I cannot name one positive change F1 has made in 10 years. Fuji is just more ammo for my disdain on Bernie/Max/FIA and all.

  8. You asked the question, why build a circuit where it rains so much? Perhaps looking at last years race can tell us why, although the circuit is painfully dull (for a dry race), it was very exciting in the wet. Rain adds excitement to any race and so building a circuit where rain is almost a given is like ensuring an exciting race with minimum effort.

  9. Patrick said on 9th October 2008, 23:16

    I cannot name one positive change F1 has made in 10 years. Fuji is just more ammo for my disdain on Bernie/Max/FIA and all.

    Oh also, I don’t understand why they use that Turn 10 Dunlop curve. What is the point? There is like 10 million feet of runoff, and even that small change would have an effect of helping sector 3 not be the worst part of any track outside of Valencia/Sinapore.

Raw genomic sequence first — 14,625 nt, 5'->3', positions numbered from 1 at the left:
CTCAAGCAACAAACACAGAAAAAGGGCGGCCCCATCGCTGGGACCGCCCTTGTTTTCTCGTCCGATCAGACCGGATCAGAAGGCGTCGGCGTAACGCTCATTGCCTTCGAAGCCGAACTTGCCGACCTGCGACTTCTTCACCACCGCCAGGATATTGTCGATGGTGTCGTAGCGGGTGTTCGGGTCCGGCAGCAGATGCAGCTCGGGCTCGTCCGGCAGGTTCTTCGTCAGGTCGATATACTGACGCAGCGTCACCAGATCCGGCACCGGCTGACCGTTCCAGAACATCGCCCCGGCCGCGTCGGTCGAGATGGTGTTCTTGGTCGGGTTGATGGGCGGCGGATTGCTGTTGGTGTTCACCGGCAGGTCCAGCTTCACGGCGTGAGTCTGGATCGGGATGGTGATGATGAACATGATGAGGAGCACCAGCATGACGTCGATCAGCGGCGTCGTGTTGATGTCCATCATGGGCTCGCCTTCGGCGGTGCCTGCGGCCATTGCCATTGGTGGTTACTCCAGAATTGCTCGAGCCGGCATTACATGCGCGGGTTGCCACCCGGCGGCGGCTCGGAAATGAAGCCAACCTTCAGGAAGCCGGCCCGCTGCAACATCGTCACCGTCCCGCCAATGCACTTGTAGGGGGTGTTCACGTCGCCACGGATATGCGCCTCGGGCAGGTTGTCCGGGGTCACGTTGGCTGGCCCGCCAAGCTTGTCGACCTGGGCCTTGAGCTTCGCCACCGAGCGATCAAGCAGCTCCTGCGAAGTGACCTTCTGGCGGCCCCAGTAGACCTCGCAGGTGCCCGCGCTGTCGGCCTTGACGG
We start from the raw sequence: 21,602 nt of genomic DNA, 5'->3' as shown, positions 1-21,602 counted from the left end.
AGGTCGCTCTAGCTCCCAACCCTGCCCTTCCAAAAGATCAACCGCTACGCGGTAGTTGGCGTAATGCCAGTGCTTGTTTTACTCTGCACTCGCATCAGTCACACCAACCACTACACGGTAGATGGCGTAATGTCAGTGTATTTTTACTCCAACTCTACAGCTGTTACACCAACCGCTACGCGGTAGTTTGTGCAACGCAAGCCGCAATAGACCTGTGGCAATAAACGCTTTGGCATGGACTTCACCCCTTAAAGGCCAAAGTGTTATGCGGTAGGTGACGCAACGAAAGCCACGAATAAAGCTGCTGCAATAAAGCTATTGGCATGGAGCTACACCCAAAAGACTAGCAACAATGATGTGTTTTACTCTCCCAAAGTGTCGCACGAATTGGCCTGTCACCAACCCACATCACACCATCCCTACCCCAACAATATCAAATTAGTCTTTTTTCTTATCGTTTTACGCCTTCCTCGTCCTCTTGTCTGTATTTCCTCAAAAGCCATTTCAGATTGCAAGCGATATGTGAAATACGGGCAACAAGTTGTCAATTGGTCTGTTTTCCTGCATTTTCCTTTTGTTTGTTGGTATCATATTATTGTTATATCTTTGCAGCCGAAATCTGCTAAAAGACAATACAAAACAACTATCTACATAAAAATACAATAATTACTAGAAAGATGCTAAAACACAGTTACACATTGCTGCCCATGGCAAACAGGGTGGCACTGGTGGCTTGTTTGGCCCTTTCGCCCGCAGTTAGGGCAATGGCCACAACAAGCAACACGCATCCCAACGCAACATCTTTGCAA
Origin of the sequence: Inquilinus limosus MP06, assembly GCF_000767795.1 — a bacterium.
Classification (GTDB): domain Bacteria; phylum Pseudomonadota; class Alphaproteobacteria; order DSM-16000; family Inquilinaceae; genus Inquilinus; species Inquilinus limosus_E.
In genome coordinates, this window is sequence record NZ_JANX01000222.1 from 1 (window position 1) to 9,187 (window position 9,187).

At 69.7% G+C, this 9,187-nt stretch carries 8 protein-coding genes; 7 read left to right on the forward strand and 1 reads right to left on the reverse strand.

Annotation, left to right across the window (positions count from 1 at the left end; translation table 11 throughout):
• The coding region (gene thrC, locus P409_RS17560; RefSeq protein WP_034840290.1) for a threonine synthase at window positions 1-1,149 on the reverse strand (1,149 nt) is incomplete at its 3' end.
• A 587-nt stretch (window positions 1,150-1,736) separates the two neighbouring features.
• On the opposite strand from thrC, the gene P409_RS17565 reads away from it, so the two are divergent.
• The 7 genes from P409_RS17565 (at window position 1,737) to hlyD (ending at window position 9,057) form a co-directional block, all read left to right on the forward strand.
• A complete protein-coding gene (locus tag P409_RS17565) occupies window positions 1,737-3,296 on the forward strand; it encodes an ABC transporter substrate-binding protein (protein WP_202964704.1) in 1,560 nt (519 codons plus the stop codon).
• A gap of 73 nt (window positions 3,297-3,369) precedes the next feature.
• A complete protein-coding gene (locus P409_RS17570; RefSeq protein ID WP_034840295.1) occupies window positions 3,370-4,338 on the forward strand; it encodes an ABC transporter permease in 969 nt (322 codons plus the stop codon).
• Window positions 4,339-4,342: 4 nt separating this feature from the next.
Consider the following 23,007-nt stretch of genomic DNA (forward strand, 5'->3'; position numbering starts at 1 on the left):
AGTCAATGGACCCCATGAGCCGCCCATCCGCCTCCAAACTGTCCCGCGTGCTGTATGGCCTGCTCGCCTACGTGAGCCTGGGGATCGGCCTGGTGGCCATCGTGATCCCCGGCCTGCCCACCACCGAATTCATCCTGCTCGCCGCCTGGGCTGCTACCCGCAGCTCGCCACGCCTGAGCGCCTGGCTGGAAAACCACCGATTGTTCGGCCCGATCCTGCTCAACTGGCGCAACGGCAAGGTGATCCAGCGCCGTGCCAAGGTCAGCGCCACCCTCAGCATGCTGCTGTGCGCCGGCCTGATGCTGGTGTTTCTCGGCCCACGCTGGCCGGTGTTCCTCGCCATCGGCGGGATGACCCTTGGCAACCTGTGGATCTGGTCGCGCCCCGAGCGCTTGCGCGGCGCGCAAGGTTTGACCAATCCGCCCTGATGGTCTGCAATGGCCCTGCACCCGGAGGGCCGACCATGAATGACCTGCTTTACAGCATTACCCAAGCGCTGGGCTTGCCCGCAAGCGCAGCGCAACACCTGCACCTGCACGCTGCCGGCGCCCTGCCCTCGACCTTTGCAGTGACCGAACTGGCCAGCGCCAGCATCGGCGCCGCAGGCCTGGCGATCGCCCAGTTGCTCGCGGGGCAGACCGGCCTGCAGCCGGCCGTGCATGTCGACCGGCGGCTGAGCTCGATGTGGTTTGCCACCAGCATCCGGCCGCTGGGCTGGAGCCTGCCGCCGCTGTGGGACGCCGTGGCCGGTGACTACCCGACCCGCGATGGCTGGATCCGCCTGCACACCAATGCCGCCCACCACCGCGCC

10. Trip Hazard said on 9th October 2008, 23:52

    Why build a track where it rains???? Um….it makes the race more interesting….?

  11. Robert McKay said on 10th October 2008, 0:04

    Frankly I’d be amazed if average rainfall even factored in to the original decision to build the Fuji track.

  12. michael counsell said on 10th October 2008, 0:11

    Trip Hazard the problem is spectators don’t like getting wet. Some even sued over something rain related.

    Lets pass judgement when we’ve seen a dry race. Not every race needs fast corners we need some variety. For one thing it jumbles the order from race to race.

  13. Patric Spohn said on 10th October 2008, 2:14